Last Tuesday was a banner day for those seeking to ease restrictions on marijuana use.
Massachusetts joined 17 other states that allow the medical use of marijuana. Voters in Washington and Colorado passed initiatives that would make their states the first in the country to allow recreational use of the drug.
One problem: The new initiatives put state law in direct conflict with federal law, under which marijuana is still classified as a Schedule I narcotic.
Officials in Colorado and Washington have said they'll comply with voters' wishes – though they've been up front about the fact that the federal government could make things complicated.
"The voters have spoken, and we have to respect their will," said Colorado Gov. John Hickenlooper the day after the election. "That said, federal law still says marijuana is an illegal drug, so don't break out the Cheetos or Goldfish too quickly."
The Department of Justice, meanwhile, is giving no indications of its plans. "In enacting the Controlled Substances Act, Congress determined that marijuana is a Schedule I controlled substance," department spokeswoman Nanda Chitre said last week. "We are reviewing the ballot initiative and have no additional comment at this time."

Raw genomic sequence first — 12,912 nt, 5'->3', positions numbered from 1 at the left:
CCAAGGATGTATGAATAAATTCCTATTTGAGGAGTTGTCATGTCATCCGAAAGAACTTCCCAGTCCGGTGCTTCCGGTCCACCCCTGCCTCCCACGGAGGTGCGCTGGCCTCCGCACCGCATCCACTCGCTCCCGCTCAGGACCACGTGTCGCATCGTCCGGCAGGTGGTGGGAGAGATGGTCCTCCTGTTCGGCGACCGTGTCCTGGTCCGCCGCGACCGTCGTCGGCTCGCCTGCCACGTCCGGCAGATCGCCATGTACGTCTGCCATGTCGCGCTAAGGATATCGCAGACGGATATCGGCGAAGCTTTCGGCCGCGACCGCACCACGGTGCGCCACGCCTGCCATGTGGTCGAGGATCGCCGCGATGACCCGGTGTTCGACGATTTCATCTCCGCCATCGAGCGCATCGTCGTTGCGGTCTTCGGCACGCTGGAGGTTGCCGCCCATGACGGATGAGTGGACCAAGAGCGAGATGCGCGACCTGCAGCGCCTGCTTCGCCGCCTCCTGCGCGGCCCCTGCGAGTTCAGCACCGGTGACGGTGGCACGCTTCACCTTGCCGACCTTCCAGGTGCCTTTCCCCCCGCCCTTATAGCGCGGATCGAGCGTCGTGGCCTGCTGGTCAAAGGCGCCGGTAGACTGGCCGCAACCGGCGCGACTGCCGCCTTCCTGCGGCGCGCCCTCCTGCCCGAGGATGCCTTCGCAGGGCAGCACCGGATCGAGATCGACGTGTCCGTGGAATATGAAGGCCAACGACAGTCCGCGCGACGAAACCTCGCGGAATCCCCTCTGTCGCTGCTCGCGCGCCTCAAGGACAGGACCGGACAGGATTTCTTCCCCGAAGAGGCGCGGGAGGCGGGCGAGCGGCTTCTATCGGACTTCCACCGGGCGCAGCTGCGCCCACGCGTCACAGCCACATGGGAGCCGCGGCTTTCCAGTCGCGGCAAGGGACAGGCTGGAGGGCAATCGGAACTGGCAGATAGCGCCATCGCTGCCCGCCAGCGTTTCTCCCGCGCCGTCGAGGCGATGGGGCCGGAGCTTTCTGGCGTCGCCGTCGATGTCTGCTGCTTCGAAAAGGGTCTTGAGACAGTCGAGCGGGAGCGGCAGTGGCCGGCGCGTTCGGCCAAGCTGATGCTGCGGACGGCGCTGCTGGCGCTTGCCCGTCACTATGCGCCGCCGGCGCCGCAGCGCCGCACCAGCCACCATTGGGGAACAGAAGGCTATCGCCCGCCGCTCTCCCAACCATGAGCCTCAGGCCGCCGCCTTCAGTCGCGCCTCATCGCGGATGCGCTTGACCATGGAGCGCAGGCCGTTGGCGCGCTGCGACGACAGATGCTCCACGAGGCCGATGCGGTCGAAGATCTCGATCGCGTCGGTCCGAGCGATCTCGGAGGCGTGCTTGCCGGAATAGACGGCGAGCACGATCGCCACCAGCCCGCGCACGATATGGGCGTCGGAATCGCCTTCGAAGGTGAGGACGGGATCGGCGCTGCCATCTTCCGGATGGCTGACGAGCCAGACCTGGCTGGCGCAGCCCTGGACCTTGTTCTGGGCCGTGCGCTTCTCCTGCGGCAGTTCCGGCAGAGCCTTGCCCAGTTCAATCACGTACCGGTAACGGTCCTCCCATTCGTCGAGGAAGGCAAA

Some observers speculate that Attorney General Eric Holder may be on his way out, and will cede the decision of how to respond to his successor.
In Colorado, Governor Hickenlooper has until Jan. 5 to amend the state constitution and allow recreational users to possess up to an ounce of marijuana and up to six marijuana plants for private use. But the bigger test will come later. Both ballot initiatives direct their states to set up a system that licenses, regulates, and taxes commercial distributors of marijuana – meaning that for-profit pot shops could start springing up by 2014.